PRIME Verre

Montpellier, France

PRIME Verre

Montpellier, France
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Woignier T.,Aix - Marseille University | Woignier T.,IRD Montpellier | Duffours L.,PRIME Verre | Colombel P.,PRIME Verre | Dieudonne P.,CNRS Charles Coulomb Laboratory
European Physical Journal: Special Topics | Year: 2015

A thorough understanding of the mechanisms and factors involved in the dynamics of organic carbon in soils is required to identify and enhance natural sinks for greenhouse gases. Some tropical soils, such as Andosols, have 3–6 fold higher concentrations of organic carbon than other kinds of soils containing classical clays. In the tropics, toxic pesticides permanently pollute soils and contaminate crops, water resources, and ecosystems. However, not all soils are equal in terms of pesticide contamination or in their ability to transfer pollution to the ecosystem. Andosols are generally more polluted than the other kinds of soils but, surprisingly, they retain and trap more pesticides, thereby reducing the transfer of pesticides to ecosystems, water resources, and crops. Andosols thus have interesting environmental properties in terms of soil carbon sequestration and pesticide retention. Andosols contain a nano porous clay (allophane) with unique structures and physical properties compared to more common clays; these are large pore volume, specific surface area, and a tortuous and fractal porous arrangement. The purpose of this mini review is to discuss the importance of the allophane fractal microstructure for carbon sequestration and pesticide trapping in the soil. We suggest that the tortuous microstructure (which resembles a labyrinths) of allophane aggregates and the associated low accessibility partly explain the poor availability of soil organic matter and of any pesticides trapped in andosols. © 2015, EDP Sciences and Springer.


Etter S.,CNRS Charles Coulomb Laboratory | Faivre A.,CNRS Charles Coulomb Laboratory | Solignac P.,CNRS Charles Coulomb Laboratory | Clement S.,CNRS Charles Coulomb Laboratory | And 3 more authors.
Journal of Materials Science | Year: 2015

Subcritical crack growth and crack closure are analysed using the double cleavage drilled compression method, in two calcium phosphate-based glasses. The measurements of the crack velocity as a function of temperature, from ambient to 250 °C, are reported for two different relative humidity levels. Studied glasses present unusual trends characterized by a non-gradual shift of V–KI curves versus temperature. Moreover, when the load is released and crack closes, expulsion of a “liquid-like” phase is observed forming droplets along the crack path. These droplets are only formed at certain temperatures, but both under high and low water humidity. They evolve towards residues when temperature is decreased. © 2015, Springer Science+Business Media New York.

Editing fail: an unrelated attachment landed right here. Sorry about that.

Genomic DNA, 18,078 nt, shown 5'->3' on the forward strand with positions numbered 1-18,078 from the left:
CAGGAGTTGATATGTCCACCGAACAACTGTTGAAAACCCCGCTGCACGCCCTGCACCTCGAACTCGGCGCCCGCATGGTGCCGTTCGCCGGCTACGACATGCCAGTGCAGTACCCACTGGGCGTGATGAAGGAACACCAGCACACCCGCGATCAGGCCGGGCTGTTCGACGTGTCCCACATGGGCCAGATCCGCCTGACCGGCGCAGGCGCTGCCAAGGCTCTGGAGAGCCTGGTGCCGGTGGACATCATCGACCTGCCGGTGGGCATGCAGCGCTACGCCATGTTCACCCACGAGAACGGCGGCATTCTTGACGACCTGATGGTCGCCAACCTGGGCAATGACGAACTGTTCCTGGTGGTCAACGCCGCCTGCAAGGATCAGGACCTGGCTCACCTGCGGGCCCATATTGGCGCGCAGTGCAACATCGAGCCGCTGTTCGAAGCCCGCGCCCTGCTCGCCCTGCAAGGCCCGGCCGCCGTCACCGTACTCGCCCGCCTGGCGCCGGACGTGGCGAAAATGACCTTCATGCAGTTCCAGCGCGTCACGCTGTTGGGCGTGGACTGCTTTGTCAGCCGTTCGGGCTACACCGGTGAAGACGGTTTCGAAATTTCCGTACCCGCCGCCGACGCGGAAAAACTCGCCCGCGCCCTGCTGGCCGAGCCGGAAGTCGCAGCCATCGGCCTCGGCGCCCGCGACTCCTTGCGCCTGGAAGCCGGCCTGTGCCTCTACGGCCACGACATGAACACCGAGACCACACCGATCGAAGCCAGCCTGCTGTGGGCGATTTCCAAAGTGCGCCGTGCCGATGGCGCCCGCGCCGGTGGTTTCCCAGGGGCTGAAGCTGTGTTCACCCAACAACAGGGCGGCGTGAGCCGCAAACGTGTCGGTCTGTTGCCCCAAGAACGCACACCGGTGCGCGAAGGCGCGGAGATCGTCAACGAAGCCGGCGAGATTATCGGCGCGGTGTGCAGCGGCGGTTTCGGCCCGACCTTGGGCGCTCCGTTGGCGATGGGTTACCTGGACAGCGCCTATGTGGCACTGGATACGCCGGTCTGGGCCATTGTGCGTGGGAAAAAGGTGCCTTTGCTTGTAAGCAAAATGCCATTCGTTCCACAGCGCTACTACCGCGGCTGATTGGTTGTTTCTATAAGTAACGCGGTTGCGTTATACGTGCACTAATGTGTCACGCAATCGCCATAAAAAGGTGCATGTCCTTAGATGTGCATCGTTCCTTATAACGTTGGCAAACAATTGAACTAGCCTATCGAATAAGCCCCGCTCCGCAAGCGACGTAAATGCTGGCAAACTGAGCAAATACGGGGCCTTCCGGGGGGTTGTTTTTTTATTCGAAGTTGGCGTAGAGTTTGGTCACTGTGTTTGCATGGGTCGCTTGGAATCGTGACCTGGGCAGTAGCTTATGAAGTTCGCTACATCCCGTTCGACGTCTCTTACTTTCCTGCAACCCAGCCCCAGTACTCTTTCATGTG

Woignier T.,IRD Montpellier | Morell M.,IRD Caraibes | Morell O.,Meteo Mak | Duffours L.,Prime Verre | Soler A.,Cirad PRAM le Lamentin
Ecohydrology and Hydrobiology | Year: 2011

Chlordecone, a toxic organochlorine insecticide, is a major long term source of pollution of soils and water resources in West Indies. Allophanic soils have been strongly polluted and we show that the clay microstructure should be an important physicochemical characteristic limiting the transfer of the pesticide in water. We demonstrate the fractal structure of the allophane clay, at the nanoscale and show that it exist a correlation between the allophane fractal structure and the poor pesticides transfer from allophanic clay to water. We propose that the fractal features and associated poor low transport properties could explain why allophane clay is able to retain pesticides. Comparatively, these allophanic clays could be highly polluted but less contaminant for water resources and diffusion in environment.


Woignier T.,IRD Montpellier | Woignier T.,CNRS Mediterranean Institute for Biodiversity and Ecology Marine and Continental | Duffours L.,PRIME Verre | Colombel P.,PRIME Verre | Durin C.,French National Center for Space Studies
Advances in Materials Science and Engineering | Year: 2013

Material degradation due to the specific space environment becomes a key parameter for space missions. The use of large surface of brittle materials on satellites can produce, if impacted by hypervelocity particles, ejected volumes of mater 100 times higher than the impacting one. The presented work is devoted to the use of silica aerogels as passive detectors. Aerogels have been exposed to the low earth orbit of the ISS for 18 months. The study describes the aerogels process and the choice of synthesis parameters in such a way to get expected features in terms of porosity, mechanical properties, internal stresses, and transparency. Low-density aerogels (0.09 g·cm-3) have been prepared. The control of transparency necessary to see and identify particles and fragments collected is obtained using a base catalysis during gel synthesis. After return to earth, the aerogels samples have been observed using optical microscopy to detect and quantify craters on the exposed surface. First results obtained on a small part of the aerogels indicate a large number of debris collected in the materials. © 2013 Thierry Woignier et al.

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